As you’ve learned, the standard price and standard quantity are anticipated amounts. Direct materials may have a variance in price of materials or quantity of materials used. Direct labor may have a variance in the rate paid to workers or the amount of time used to make a product. Overhead may produce a variance in expected standard costing system fixed or variable costs, leading to possible differences in production capacity and management’s ability to control overhead. More specifics on the formulas, processes, and interpretations of the direct materials, direct labor, and overhead variances are discussed in each of this chapter’s following sections.
Since the company must pay its vendors and production workers the actual costs incurred, there are likely to be some differences. The differences between the standard costs and the actual manufacturing costs are referred to as cost variances and will be recorded in separate variance accounts. Any balance in a variance account indicates that the company is deviating from the amounts in its profit plan.
What are the essentials of an effective system of Standard Costing?
It can determine the cost and selling price of a power antenna by knowing the standard material cost for the antenna and the standard labor cost of adding the antenna to the vehicle. General Motors also can add up all of the standard times for all vehicles it makes to determine if too much or too little labor was used in production. The standard costing variance is negative (unfavorable), as the actual units used are higher than the standard units, and the business incurred a greater cost than it expected to. Fixed overhead is allocated to the cost of the product based on the number of labor hours used at the standard rate of 2.60 per labor hour. The standard rate is calculated based on a production volume of 10,000 items (equivalent to 5,000 labor hours), and a total budgeted fixed cost of 13,000.
- The difference between the standard (expected) volume of production and the actual volume of production, gives rise to the standard cost volume variance.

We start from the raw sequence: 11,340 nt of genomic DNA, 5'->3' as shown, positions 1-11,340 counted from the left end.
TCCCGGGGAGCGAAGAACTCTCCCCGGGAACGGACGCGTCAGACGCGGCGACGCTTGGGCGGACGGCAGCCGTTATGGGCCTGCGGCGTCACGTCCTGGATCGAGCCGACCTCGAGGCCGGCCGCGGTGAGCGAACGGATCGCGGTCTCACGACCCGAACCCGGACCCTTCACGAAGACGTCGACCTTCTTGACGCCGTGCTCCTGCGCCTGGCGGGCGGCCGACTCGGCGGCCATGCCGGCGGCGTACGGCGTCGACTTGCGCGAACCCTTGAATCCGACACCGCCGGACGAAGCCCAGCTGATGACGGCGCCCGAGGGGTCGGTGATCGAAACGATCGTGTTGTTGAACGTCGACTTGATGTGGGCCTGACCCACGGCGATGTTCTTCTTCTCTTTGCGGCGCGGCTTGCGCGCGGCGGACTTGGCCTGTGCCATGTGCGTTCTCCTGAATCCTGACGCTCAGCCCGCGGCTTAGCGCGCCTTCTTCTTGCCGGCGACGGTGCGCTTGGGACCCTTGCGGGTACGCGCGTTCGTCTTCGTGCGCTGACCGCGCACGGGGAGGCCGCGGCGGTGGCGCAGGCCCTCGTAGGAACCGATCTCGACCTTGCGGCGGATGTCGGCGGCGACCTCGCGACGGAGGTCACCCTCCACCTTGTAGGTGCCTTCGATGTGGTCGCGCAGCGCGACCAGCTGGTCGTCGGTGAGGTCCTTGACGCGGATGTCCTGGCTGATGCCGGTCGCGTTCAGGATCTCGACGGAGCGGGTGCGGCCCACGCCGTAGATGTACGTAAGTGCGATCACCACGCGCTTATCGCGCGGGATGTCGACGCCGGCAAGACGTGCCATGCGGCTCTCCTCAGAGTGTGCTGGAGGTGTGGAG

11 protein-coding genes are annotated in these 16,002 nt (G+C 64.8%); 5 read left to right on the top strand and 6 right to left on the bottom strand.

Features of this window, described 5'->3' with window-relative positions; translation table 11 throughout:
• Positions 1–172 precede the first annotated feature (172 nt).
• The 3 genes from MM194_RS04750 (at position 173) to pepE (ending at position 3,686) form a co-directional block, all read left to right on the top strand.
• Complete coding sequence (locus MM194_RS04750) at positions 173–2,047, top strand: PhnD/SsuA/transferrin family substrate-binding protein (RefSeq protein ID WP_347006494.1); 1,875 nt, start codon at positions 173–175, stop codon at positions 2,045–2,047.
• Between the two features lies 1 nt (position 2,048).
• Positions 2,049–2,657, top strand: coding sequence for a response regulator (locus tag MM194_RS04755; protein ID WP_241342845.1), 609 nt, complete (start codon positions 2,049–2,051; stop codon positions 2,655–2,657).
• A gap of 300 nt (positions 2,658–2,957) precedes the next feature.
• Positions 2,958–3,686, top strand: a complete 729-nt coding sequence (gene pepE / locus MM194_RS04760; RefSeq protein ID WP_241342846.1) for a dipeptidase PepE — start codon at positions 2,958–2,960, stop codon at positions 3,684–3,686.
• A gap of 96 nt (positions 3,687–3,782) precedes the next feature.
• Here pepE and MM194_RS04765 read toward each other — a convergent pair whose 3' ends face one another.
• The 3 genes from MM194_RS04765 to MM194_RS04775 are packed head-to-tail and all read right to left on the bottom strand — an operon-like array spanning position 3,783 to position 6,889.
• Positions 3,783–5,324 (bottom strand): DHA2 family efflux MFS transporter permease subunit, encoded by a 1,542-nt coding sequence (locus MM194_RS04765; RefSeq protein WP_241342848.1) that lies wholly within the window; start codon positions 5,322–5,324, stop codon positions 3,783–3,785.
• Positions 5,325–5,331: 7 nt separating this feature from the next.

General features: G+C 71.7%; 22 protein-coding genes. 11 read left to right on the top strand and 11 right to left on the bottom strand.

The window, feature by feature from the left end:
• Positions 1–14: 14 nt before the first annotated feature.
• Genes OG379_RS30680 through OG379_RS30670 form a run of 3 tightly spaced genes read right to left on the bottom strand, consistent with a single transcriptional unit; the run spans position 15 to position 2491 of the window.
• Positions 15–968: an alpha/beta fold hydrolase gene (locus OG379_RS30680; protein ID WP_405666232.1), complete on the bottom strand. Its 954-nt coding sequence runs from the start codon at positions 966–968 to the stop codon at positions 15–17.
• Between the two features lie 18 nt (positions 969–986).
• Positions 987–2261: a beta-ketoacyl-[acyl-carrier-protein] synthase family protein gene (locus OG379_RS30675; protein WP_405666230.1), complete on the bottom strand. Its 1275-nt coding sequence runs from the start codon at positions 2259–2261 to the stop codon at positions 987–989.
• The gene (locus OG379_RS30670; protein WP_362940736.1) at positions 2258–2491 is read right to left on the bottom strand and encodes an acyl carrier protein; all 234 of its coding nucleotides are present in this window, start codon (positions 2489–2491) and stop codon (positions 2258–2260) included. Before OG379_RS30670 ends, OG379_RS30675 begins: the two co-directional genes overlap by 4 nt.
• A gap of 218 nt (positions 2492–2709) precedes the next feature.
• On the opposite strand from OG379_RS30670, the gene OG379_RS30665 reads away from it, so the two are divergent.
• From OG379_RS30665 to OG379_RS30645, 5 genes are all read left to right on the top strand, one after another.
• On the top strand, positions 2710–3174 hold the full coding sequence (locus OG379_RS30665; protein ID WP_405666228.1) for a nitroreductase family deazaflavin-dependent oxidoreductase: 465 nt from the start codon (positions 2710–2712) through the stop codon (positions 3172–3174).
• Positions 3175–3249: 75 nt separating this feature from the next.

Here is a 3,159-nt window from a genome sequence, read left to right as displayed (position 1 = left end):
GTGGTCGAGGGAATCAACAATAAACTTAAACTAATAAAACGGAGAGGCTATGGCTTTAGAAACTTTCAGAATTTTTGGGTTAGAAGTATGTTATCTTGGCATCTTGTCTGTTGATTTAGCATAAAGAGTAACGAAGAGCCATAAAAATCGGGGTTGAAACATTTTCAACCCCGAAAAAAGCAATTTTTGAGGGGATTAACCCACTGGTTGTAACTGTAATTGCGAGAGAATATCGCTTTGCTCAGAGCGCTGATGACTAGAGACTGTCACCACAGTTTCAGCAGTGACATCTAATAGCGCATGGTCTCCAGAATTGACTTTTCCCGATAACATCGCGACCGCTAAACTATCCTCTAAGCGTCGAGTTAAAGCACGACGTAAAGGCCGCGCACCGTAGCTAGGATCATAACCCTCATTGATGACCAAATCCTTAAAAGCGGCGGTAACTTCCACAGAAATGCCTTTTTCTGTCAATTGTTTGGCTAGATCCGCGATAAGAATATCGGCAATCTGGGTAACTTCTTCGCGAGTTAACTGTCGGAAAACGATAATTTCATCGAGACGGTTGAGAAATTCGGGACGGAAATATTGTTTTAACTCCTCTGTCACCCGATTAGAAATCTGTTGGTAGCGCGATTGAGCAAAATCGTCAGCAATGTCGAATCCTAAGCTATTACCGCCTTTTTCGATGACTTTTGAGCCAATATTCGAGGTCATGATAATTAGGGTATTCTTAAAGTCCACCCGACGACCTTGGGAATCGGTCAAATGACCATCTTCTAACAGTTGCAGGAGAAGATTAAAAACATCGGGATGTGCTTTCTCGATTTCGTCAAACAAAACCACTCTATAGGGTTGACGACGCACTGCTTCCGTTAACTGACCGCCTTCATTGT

- Historical costing, which refers to the task of determining costs after they have been incurred, provides management with a record of what has happened.
- Direct labor may have a variance in the rate paid to workers or the amount of time used to make a product.
- Double Entry Bookkeeping is here to provide you with free online information to help you learn and understand bookkeeping and introductory accounting.
- This technique is a valuable aid to the management in determining prices and formulating production policies.
The most important objective of standard cost is to help themanagement in cost control. It can be used as a yardstick against which actual costs can be compared to measure efficiency. The setting up of standard costs requires the consideration of quantities, price or rates, and qualities or grades for each element of cost that enters a product (i.e., materials, labor, and overheads). A standard cost is one that a company expects at the outset of a year under a normal level of operational efficiency. Standard costs are used periodically as a basis for comparison with actual costs. A budget for a company (that manufactures a product) cannot be prepared without standard costing.
Unsuitable for Non‐standardised Products
Sometimes the employees and workers are discouraged when the standards are fixed at a high level. The unreal high standards may adverse by effect the morale of workers rather than working as an incentive for better efficiency. This technique is a valuable aid to the management in determining prices and formulating production policies.
Standard costing equips cost estimates while planning the production of new products. Another objective of standard cost is to make the entire organisation cost conscious. It makes the employees to recognise the importance of efficient operations so that costs can be reduced by joint efforts. Standard cost helps to prescribe standards and the attention of the management is drawn only when the actual performance is deviated from the prescribed standards. The second objective of standard cost is to help the management in exercising control over the costs through the principle of exception. One view sees standard cost as a special type of cost that is used for comparison.
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Consequently, the reports’ information may be so stale that it is almost useless. Kelly is an SMB Editor specializing in starting and marketing new ventures. Before joining the team, she was a Content Producer at Fit Small Business where she served as an editor and strategist covering small business marketing content. She is a former Google Tech Entrepreneur and she holds an MSc in International Marketing from Edinburgh Napier University. She enjoys writing about a variety of health and personal finance topics. When she’s away from her laptop, she can be found working out, trying new restaurants, and spending time with her family.
Therefore, significant variances must be reviewed and properly assigned or allocated to the cost of goods sold and/or inventories. Thus, in a standard cost system, a
company assumes that all units of a given product produced during a
particular time period have the same unit cost. Logically,
identical physical units produced in a given time period should be
recorded at the same cost.